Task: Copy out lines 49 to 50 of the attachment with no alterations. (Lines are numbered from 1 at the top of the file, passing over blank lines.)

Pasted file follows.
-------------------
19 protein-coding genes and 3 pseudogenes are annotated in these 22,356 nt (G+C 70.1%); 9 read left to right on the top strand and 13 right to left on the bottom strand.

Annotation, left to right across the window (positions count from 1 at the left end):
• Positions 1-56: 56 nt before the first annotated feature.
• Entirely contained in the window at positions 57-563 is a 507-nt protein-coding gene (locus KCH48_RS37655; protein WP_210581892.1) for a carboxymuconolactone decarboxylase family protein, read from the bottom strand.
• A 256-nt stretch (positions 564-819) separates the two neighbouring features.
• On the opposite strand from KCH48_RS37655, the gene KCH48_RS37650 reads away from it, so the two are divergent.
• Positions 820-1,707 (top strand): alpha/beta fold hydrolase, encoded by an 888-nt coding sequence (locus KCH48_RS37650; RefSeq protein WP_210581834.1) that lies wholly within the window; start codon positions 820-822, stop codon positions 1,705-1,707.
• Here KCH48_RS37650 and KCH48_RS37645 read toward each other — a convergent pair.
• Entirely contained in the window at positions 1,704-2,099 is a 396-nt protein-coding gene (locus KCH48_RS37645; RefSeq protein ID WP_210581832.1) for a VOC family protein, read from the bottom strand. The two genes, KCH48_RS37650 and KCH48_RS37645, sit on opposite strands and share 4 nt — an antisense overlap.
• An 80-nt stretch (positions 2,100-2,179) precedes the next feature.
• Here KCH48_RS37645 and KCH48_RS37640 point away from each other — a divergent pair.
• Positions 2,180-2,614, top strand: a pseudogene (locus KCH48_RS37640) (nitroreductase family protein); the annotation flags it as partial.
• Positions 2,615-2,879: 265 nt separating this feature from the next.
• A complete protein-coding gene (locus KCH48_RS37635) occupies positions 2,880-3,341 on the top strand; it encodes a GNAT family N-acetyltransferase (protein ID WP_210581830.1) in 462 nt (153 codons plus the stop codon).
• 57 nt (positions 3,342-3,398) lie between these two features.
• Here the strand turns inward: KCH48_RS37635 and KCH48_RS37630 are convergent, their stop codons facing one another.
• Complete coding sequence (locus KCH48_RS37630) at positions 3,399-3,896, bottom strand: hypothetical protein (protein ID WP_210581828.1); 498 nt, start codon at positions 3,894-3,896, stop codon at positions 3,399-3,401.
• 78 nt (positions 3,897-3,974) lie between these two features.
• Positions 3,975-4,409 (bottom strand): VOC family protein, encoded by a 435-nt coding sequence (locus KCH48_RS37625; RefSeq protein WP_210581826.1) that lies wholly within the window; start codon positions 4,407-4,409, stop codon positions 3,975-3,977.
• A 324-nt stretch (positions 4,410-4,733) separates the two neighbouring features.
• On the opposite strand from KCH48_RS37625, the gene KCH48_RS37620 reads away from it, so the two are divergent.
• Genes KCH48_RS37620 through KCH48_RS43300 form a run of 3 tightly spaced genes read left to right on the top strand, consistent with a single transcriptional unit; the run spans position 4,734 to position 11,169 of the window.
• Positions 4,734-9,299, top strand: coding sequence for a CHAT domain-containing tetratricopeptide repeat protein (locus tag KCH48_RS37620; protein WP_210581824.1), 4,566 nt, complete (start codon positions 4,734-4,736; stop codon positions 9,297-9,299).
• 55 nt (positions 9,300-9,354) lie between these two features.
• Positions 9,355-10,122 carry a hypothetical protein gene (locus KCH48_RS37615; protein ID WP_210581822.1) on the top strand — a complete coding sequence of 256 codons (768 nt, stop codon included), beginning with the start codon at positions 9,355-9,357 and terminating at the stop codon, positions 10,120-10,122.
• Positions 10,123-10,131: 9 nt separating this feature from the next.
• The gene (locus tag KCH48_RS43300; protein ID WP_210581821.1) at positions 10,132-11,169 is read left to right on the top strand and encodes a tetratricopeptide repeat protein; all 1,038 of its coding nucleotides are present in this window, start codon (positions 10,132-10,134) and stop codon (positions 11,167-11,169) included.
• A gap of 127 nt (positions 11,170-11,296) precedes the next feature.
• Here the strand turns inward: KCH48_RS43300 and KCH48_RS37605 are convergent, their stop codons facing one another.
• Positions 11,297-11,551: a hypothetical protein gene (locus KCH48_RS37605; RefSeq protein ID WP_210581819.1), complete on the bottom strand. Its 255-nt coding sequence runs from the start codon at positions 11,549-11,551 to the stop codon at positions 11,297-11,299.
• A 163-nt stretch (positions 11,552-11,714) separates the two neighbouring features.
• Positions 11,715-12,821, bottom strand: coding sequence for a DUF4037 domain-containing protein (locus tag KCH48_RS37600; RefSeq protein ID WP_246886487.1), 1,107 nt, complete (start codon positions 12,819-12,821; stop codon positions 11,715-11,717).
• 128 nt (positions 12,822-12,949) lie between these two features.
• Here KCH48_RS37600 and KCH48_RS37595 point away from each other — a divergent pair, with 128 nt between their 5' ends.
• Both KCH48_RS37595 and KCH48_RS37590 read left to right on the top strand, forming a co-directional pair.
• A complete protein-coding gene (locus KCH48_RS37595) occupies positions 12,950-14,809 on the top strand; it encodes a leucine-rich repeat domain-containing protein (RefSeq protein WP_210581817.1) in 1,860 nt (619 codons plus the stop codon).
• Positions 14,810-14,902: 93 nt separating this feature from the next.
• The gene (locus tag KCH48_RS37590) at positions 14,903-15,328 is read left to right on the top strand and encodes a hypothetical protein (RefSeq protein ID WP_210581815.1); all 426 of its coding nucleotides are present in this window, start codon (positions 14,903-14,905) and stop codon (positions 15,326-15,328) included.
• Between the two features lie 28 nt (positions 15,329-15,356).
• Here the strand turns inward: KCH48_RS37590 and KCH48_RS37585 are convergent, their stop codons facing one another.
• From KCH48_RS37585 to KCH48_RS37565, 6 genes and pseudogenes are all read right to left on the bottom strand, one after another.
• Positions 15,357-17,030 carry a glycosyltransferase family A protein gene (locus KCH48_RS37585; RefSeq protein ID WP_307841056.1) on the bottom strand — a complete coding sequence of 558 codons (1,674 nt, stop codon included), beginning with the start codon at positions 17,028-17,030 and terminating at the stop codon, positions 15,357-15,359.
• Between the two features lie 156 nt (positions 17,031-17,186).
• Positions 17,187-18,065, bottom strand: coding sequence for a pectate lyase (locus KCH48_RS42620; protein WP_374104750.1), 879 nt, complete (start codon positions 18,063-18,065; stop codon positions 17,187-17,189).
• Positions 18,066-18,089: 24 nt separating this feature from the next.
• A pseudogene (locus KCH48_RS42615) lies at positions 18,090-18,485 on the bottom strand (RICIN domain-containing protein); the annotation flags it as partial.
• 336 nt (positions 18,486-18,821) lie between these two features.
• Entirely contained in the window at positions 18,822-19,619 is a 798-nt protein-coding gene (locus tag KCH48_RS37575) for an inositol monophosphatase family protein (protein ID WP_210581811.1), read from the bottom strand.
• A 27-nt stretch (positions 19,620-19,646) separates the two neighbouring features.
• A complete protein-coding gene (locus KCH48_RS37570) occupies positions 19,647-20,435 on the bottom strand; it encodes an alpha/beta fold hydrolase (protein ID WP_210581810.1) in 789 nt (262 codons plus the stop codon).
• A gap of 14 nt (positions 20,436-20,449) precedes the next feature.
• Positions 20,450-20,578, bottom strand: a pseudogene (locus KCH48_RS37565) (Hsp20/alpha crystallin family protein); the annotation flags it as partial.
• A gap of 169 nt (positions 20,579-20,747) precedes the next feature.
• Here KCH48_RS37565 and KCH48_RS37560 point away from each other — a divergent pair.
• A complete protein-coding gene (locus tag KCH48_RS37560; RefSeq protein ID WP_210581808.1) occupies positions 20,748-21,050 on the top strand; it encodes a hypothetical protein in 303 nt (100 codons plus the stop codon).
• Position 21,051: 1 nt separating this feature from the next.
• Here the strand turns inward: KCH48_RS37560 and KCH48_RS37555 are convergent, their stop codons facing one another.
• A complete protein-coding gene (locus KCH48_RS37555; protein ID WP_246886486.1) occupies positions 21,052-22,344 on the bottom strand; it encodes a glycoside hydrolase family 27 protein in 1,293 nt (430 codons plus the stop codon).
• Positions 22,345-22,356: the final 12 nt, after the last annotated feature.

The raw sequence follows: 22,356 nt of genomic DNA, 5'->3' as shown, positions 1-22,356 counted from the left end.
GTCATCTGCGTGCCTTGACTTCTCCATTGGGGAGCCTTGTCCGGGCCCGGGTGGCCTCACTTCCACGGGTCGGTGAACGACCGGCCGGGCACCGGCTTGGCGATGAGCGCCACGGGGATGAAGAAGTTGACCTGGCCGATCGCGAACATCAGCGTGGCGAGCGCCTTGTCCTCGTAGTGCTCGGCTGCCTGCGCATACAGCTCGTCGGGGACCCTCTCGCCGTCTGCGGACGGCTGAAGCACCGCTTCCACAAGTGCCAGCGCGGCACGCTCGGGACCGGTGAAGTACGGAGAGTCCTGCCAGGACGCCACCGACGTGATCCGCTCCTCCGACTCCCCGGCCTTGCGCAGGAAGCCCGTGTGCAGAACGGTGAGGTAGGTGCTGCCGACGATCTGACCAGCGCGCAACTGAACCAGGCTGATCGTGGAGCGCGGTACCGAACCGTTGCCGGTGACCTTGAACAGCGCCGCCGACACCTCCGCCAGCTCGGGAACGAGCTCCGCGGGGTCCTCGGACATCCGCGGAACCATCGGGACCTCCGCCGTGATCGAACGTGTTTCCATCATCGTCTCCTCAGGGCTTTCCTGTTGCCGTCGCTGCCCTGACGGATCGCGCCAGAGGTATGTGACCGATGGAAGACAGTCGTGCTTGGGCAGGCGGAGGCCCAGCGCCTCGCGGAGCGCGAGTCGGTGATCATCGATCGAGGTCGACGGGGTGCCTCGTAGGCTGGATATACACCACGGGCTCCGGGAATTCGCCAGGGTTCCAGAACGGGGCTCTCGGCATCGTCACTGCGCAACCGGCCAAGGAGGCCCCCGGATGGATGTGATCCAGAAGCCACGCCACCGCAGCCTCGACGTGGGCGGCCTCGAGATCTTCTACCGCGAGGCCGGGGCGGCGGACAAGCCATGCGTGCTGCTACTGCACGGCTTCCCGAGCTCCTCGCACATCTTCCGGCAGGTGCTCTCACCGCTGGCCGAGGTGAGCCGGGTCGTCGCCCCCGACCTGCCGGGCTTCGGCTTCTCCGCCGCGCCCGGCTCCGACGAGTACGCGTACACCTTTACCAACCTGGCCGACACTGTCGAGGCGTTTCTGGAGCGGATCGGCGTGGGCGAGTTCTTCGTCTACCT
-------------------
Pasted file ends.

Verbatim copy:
• A 27-nt stretch (positions 19,620-19,646) separates the two neighbouring features.
• A complete protein-coding gene (locus KCH48_RS37570) occupies positions 19,647-20,435 on the bottom strand; it encodes an alpha/beta fold hydrolase (protein ID WP_210581810.1) in 789 nt (262 codons plus the stop codon).